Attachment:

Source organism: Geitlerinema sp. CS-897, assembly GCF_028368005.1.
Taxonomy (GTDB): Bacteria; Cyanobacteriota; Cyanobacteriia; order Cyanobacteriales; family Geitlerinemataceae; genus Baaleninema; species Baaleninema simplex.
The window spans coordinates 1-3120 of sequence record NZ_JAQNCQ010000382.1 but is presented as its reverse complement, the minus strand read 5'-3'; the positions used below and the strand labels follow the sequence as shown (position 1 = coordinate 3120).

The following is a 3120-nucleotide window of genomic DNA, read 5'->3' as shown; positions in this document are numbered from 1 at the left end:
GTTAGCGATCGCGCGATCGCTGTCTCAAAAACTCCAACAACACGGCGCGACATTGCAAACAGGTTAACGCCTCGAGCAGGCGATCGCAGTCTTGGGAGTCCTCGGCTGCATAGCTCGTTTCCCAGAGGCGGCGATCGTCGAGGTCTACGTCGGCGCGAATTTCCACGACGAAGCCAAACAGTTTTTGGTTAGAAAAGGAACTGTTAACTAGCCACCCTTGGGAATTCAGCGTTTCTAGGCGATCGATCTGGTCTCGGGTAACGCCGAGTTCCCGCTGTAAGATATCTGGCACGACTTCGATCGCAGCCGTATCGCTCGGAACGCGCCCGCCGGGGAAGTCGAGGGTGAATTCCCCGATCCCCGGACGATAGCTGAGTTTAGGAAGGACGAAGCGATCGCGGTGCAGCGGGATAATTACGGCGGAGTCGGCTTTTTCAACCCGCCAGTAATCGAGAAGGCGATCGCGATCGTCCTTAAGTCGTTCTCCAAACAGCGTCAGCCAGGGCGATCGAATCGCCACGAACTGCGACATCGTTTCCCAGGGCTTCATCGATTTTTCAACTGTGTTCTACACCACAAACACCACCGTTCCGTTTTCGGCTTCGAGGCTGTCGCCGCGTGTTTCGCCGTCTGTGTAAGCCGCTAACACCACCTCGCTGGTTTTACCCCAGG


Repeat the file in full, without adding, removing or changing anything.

Source organism: Geitlerinema sp. CS-897, assembly GCF_028368005.1.
Taxonomy (GTDB): Bacteria; Cyanobacteriota; Cyanobacteriia; order Cyanobacteriales; family Geitlerinemataceae; genus Baaleninema; species Baaleninema simplex.
The window spans coordinates 1-3120 of sequence record NZ_JAQNCQ010000382.1 but is presented as its reverse complement, the minus strand read 5'-3'; the positions used below and the strand labels follow the sequence as shown (position 1 = coordinate 3120).

The following is a 3120-nucleotide window of genomic DNA, read 5'->3' as shown; positions in this document are numbered from 1 at the left end:
GTTAGCGATCGCGCGATCGCTGTCTCAAAAACTCCAACAACACGGCGCGACATTGCAAACAGGTTAACGCCTCGAGCAGGCGATCGCAGTCTTGGGAGTCCTCGGCTGCATAGCTCGTTTCCCAGAGGCGGCGATCGTCGAGGTCTACGTCGGCGCGAATTTCCACGACGAAGCCAAACAGTTTTTGGTTAGAAAAGGAACTGTTAACTAGCCACCCTTGGGAATTCAGCGTTTCTAGGCGATCGATCTGGTCTCGGGTAACGCCGAGTTCCCGCTGTAAGATATCTGGCACGACTTCGATCGCAGCCGTATCGCTCGGAACGCGCCCGCCGGGGAAGTCGAGGGTGAATTCCCCGATCCCCGGACGATAGCTGAGTTTAGGAAGGACGAAGCGATCGCGGTGCAGCGGGATAATTACGGCGGAGTCGGCTTTTTCAACCCGCCAGTAATCGAGAAGGCGATCGCGATCGTCCTTAAGTCGTTCTCCAAACAGCGTCAGCCAGGGCGATCGAATCGCCACGAACTGCGACATCGTTTCCCAGGGCTTCATCGATTTTTCAACTGTGTTCTACACCACAAACACCACCGTTCCGTTTTCGGCTTCGAGGCTGTCGCCGCGTGTTTCGCCGTCTGTGTAAGCCGCTAACACCACCTCGCTGGTTTTACCCCAGG